LSU Hall of Fame: Walker's Successes Unparalleled at LSU
LSU Sports Interactive
NOTE: This is the fourth of five features on the LSU Athletics Hall of Fame Class of 2006 which will be inducted on July 10, 2006.
By Bill Martin
LSU Sports Information
Few could ever match his presence at the plate, and even fewer could claim the accolades this second baseman acquired during his brilliant three-year career in an LSU baseball uniform. His approach was simple, yet strikingly appealing to the throngs of Tiger fans who watched this Bossier City, La., native twirl his shiny gold Easton before his patented follow through.
He helped lead LSU to its second national championship, became the first player in school history to bat .400 in a single season and was named to the all-time College World Series team. Arguably, Todd Walker was the best pure hitter in the illustrious 113-year history of the program.
Walker was an established player before enrolling in college. At 6-foot, he was named the 1991 Louisiana Class 4A Player of the Year en route to leading Airline High School to a state runner-up spot. He turned down a free agent contract from the Texas Rangers in the 1991 draft to honor his commitment to head coach Skip Bertman.
"Fortunately for us he wanted to come to LSU," Bertman said. "He was injured when he was in high school, and he moved over from shortstop to second base. He never did quite have his arm back when he was a senior, so lots of people didn't recruit him."
Walker earned the starting spot at second base after a solid fall campaign, and he was one of three players who comprised the Tigers' "Fantastic Freshmen". Fellow teammate Russ Johnson, a native of Denham Springs, was a hard-nosed worker who was relied upon as an everyday third baseman and designated hitter. Pitcher Scott Schultz emerged as the No. 2 starter behind ace Lloyd Peever.
"All you heard about was the legendary Russ Johnson from Denham Springs and the Scott Schultz curveball from Virginia," Walker said. "Those were some highly touted guys we had."
The results were more than anything Bertman could have asked for. Walker enjoyed the greatest individual season by any LSU freshman since, posting the school's first .400 average while leading the Tigers in runs (72), hits (100), RBI (76), doubles (21), triples (3), homers (12) and slugging percentage (.652).
At the age of 18, his Ted Williams-like numbers did not unnoticed. He helped lead LSU to the 1992 SEC Tournament title, and despite struggling in the Tigers' NCAA South I Regional loss, was deservedly named National Freshman of the Year by Collegiate Baseball and Baseball America. He also joined Johnson and Schultz on the Freshman All-America squad.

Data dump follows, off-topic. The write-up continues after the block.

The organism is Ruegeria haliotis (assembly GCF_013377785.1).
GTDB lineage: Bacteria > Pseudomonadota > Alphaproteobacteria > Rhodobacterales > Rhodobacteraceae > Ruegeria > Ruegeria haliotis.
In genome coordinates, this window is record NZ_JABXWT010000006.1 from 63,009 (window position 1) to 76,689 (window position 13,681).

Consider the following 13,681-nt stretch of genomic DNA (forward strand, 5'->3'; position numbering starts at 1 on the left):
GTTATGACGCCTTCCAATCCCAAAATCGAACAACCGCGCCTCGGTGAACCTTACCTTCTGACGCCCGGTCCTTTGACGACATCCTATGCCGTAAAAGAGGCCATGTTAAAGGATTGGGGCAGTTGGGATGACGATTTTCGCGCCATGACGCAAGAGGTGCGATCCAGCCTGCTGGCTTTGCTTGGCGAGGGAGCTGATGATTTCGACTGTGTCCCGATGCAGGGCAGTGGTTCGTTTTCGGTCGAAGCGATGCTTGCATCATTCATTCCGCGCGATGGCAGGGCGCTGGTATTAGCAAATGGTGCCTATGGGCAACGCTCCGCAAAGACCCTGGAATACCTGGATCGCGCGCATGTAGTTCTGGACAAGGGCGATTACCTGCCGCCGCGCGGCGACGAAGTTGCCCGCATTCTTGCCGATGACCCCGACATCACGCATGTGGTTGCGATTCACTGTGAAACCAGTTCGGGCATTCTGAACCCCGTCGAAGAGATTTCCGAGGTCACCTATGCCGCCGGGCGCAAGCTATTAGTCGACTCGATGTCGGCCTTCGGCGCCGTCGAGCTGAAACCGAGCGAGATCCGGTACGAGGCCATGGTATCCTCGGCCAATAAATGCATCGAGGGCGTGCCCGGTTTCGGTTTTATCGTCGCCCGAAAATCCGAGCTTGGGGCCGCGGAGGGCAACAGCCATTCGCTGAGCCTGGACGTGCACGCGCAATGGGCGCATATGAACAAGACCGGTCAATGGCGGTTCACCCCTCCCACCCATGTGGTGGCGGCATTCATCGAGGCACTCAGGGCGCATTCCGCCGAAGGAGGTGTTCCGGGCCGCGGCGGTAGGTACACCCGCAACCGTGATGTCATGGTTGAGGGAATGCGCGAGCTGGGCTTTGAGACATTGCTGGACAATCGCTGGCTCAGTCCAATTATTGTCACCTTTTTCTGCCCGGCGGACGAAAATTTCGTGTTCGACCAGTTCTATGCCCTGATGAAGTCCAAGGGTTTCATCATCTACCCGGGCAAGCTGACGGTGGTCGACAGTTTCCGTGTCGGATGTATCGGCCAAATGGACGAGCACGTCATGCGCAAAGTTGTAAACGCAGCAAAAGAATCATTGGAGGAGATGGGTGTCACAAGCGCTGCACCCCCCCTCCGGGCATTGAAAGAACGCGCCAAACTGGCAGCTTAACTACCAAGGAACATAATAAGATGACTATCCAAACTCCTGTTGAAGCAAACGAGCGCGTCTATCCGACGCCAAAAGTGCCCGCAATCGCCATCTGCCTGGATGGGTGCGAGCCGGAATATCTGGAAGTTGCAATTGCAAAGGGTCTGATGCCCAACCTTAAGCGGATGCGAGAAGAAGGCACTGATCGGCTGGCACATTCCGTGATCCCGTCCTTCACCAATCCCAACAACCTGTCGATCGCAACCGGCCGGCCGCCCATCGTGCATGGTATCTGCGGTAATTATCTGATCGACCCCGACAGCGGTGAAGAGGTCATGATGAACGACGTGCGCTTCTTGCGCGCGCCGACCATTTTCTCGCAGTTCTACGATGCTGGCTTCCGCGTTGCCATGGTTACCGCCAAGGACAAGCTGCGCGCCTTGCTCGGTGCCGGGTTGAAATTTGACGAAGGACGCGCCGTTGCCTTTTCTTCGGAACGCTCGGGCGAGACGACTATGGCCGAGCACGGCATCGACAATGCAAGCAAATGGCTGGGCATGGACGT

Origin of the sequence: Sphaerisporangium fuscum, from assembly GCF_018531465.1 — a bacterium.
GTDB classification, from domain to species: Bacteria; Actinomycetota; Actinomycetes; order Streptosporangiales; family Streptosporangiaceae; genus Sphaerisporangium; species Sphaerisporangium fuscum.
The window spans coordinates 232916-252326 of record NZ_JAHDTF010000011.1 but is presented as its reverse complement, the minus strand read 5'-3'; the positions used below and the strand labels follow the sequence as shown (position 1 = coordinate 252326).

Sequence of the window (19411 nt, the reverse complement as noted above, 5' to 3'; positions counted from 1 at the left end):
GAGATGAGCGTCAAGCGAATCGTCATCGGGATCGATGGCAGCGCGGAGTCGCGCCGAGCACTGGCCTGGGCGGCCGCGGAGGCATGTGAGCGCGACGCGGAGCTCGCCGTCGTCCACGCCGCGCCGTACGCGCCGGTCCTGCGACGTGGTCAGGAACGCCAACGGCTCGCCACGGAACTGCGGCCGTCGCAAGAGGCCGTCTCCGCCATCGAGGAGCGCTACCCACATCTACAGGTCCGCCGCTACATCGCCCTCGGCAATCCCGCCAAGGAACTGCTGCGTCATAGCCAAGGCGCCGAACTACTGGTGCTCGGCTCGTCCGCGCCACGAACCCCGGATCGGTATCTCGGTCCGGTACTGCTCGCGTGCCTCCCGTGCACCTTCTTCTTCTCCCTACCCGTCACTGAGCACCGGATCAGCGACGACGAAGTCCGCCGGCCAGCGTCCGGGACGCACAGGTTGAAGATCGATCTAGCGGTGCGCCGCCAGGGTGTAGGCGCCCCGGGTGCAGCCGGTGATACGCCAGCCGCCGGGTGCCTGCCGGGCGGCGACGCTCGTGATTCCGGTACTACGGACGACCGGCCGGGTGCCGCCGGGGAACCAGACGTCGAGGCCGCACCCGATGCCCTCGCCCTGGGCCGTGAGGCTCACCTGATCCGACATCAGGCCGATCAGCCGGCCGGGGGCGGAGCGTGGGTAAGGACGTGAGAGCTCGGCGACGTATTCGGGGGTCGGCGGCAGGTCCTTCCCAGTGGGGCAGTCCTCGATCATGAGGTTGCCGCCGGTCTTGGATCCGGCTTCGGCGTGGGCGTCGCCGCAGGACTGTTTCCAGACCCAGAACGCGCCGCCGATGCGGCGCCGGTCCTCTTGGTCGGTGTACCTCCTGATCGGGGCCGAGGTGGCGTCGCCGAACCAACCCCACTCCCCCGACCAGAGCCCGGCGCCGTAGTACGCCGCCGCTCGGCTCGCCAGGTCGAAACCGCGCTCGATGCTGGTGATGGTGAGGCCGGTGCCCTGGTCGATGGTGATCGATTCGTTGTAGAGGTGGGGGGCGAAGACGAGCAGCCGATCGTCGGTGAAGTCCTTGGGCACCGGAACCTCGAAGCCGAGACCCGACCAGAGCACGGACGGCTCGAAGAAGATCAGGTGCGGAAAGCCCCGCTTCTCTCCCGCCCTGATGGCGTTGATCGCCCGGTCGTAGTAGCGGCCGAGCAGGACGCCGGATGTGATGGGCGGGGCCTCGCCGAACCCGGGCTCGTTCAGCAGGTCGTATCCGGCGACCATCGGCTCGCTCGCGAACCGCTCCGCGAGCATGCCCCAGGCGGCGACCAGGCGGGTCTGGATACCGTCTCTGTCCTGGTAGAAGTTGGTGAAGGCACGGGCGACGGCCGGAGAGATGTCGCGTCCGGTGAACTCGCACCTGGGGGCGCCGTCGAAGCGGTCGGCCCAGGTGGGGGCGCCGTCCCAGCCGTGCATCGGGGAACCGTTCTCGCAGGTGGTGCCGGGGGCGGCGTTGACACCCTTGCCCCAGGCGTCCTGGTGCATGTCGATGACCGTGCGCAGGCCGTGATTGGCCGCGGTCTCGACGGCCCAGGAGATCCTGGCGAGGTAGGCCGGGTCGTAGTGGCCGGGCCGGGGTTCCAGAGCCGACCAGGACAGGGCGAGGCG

"I really did not think he would have the impact he did," Bertman said. "I called him into the office and said to him 'you are going to start for sure'. He would stay in there as long as he wanted to, and he really appreciated that."
The 1993 season was a banner year full of expectations for a program that was in its 100th anniversary. LSU entered the season ranked No. 1 in all three major polls. Attendance was at an all-time high, and the buzz around Alex Box Stadium centered on its three super sophomores led by Walker.
Walker became a fan favorite and was the first Tiger player to enter the batter's box with his own song theme song. His pre-swing routine included a twirling of the bat every fan would recognize with the theme from Batman playing in the background.
Surely he struck fear into opposing pitchers when the sophomore once again put together a fabulous season in which the school record books were shattered. Walker batted .395 and led the SEC in homers (22), runs (85), triples (11), base hits (109) and slugging percentage.
More impressively, he rewrote the SEC annals with league records in RBI (102) and total bases (214). Walker's regular season run was capped with a 33-game hitting streak -- the longest in conference history at the time -- en route to LSU's record-setting fourth consecutive SEC title.
The streak was in jeopardy of ending at 25 games at Arkansas on April 25 as Walker was 0-for-3 with two outs in the top of the ninth inning.
"We were winning, and the game wasn't in jeopardy," Bertman said. "The dugout was yelling for (Harry) Berrios to get on base. He took a lot of pitches and finally walked so he could get up. Sure enough, Walker came up and hit a triple."
He shattered the mark nearly a week later with a first-inning homer against Auburn on May 8, surpassing the previous league record of 31 games established by Mississippi State's Rex Buckner.
Walker's impressive feat came at a time when SEC baseball was not nearly the spectacle that it is today. He quickly joined the likes of former greats Rafael Palmeiro and Will Clark of Mississippi State, Frank Thomas of Auburn and Dave Magadan of Alabama.
In a season in which the Tigers' "turned back the clock", Walker garnered first-team All-America and SEC Player of the Year honors. He finished one of nine finalists for the Golden Spikes Award presented annually to the nation's most outstanding collegiate baseball player.
Wichita State's Darren Dreifort won the award, and the two would soon meet for the game's ultimate prize.
After claiming another SEC title, Walker and the Tigers set their sights on overcoming the 1992 regional loss.
Walker tallied three homers and 12 RBI as LSU emerged through the loser's bracket in the 1993 NCAA South Regional at Alex Box Stadium. The Tigers needed to win three straight games to advance to Omaha after suffering a tough loss to an upstart Kent State club in Game 2.